Can you afford to lose 25 percent of your Social Security?

By TIM SUMMERS

 

While the race for the White House dominates this fall’s news, new findings about Social Security should concern Montana workers who are paying into Social Security today.

We have long known that Social Security is headed for a fiscal cliff unless our political leaders take action to make the program financially sound. But an analysis by AARP makes clear just how damaging the cuts would be for residents of Montana and all future retirees.

Here is a glimpse of what a 25 percent cutback would mean to future retirees in our state:

· The average annual family income of Montana retirees would plunge by $4,300. For many state residents, losses would be much higher.

· The poverty rate of older Montanans would skyrocket 85 percent. Some 10,200 additional Montana seniors would be pushed into poverty.

In June, the Social Security Trustees reported that beginning in 2034, Social Security benefits will be cut automatically because of insufficient funds. Over time, across-the-board cuts of nearly 25 percent will take effect, unless our leaders act to prevent that from happening.

To put a cutback of that size in perspective, consider that older Montanans typically spend $6,500 a year on groceries, $4,400 a year on utilities, and $7,000 on health care. A Social Security cut of nearly 25 percent would force households to make painful choices about what to buy and what to do without – at a time when the cost of necessities like food and prescription drugs continues to rise.

More than 203,000 Montanans receive Social Security benefits – which means that virtually every community in our state would be affected. While most of our Social Security beneficiaries are retirees, the money goes to people of all ages. As of 2012, 13,740 Social Security recipients were children. Widows, workers with disabilities and their dependent family members were among the others.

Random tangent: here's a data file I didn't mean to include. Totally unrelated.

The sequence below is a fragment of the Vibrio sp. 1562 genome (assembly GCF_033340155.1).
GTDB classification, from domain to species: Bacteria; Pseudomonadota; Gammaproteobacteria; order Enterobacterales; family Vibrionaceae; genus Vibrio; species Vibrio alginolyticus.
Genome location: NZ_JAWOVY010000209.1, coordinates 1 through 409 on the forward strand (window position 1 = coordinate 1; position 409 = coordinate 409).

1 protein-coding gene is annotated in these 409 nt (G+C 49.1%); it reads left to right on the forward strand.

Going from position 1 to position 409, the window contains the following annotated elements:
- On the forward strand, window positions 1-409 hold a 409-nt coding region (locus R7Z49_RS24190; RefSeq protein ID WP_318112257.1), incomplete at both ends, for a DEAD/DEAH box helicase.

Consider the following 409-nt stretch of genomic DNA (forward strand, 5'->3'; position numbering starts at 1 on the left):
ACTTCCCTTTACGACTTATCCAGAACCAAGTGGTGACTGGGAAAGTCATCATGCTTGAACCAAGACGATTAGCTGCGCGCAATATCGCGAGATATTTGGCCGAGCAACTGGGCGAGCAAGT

I realize that 2034 may seem far-off to some people, but kicking the can down the road – as Washington is famous for – is not an option. 

That is why AARP launched Take A Stand – a national campaign to urge the presidential candidates to show leadership on Social Security. Thousands of Take A Stand volunteers have shown up at events around the country to tell the candidates sound bites aren’t good enough.

Voters deserve to know what the candidates have in mind to keep Social Security strong for future generations, and how they and their families would be affected by any changes.

Our political leaders must truly engage in this issue and give the public real answers about their plans. The next president will have to step up and make tough decisions to ensure that workers get the benefits they have earned.

AARP’s new numbers about the impact that a 25 percent cutback would have in our state make it clear that we need a much more detailed public debate. This is vital for younger workers, our children and our grandchildren.

Just like today’s retirees, they too will depend on Social Security one day.

 

Tim Summers is the AARP Montana State Director.

Category:

Poll

What is your favorite part of the Fair?